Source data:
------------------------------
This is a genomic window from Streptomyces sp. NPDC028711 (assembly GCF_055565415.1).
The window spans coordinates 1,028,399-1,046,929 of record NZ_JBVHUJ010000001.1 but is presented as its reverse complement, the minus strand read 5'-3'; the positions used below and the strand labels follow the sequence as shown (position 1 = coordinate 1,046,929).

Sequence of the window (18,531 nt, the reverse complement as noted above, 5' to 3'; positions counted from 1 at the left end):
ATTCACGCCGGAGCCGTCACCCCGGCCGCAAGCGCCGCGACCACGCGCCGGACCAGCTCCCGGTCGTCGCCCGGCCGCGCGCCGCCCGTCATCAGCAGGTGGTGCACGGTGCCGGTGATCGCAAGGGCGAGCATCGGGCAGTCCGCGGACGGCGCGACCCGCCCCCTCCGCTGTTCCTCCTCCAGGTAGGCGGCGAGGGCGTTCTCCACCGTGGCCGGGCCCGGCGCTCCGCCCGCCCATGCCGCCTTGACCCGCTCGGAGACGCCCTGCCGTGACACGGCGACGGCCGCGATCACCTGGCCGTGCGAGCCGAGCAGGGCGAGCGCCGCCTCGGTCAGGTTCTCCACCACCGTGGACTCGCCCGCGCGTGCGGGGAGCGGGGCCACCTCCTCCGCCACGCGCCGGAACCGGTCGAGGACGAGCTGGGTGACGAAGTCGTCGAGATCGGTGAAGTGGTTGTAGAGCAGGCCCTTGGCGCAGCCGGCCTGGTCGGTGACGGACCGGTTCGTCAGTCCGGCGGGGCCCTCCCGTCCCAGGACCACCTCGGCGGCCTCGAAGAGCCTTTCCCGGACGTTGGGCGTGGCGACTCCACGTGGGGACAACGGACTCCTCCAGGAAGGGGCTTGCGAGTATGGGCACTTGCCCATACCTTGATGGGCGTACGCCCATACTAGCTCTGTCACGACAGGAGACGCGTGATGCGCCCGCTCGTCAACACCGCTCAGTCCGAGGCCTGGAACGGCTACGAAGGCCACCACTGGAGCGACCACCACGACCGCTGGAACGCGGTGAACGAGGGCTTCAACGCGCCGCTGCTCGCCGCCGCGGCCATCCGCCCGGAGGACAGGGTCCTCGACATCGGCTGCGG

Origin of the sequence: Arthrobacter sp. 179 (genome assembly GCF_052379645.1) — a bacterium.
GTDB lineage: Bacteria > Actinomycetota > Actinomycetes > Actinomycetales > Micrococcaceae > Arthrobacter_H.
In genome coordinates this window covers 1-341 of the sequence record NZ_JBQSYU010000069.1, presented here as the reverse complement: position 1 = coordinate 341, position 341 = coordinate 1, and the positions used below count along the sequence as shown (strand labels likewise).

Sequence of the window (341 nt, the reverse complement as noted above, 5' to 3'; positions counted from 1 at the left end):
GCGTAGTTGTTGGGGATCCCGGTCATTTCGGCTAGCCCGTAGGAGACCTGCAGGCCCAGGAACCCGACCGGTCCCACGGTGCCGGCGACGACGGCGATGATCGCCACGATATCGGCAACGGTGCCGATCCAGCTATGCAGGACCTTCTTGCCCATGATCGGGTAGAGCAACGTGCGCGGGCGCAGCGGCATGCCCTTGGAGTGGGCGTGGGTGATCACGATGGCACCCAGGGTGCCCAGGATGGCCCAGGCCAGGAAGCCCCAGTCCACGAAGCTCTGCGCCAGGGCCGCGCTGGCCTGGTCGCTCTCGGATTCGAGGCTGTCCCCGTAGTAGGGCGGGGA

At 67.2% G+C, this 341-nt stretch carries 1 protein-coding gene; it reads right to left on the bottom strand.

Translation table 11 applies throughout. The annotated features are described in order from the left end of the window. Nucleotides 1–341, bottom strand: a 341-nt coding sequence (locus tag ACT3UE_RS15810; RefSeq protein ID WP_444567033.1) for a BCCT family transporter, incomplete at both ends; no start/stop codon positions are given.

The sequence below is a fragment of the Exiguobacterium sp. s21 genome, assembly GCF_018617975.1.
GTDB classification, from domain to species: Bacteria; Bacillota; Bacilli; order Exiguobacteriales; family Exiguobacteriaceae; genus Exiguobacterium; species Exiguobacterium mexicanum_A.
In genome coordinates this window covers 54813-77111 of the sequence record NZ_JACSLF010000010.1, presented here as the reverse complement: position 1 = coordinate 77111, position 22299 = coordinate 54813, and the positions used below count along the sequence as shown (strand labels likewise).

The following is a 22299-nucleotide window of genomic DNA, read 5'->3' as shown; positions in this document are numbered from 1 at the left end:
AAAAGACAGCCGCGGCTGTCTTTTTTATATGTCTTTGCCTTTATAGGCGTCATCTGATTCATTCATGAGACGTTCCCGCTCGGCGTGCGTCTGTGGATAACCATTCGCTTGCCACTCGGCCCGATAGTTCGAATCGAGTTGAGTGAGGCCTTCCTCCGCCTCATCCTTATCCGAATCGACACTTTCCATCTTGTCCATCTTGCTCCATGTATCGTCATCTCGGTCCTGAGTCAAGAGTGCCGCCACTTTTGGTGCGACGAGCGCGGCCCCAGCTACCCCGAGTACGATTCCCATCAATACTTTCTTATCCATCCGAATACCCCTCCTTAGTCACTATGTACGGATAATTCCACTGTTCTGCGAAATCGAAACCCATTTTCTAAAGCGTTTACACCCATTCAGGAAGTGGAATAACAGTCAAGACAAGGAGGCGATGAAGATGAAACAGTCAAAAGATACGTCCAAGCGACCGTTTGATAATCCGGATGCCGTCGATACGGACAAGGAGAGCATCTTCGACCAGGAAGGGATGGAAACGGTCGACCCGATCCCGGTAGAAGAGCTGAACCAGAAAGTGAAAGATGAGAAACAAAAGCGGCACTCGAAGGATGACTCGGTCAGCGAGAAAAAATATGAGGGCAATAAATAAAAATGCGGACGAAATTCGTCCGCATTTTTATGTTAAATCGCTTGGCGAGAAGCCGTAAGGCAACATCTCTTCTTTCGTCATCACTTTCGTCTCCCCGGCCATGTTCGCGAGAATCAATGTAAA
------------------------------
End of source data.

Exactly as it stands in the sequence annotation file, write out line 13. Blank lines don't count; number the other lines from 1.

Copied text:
GTDB classification, from domain to species: Bacteria; Bacillota; Bacilli; order Exiguobacteriales; family Exiguobacteriaceae; genus Exiguobacterium; species Exiguobacterium mexicanum_A.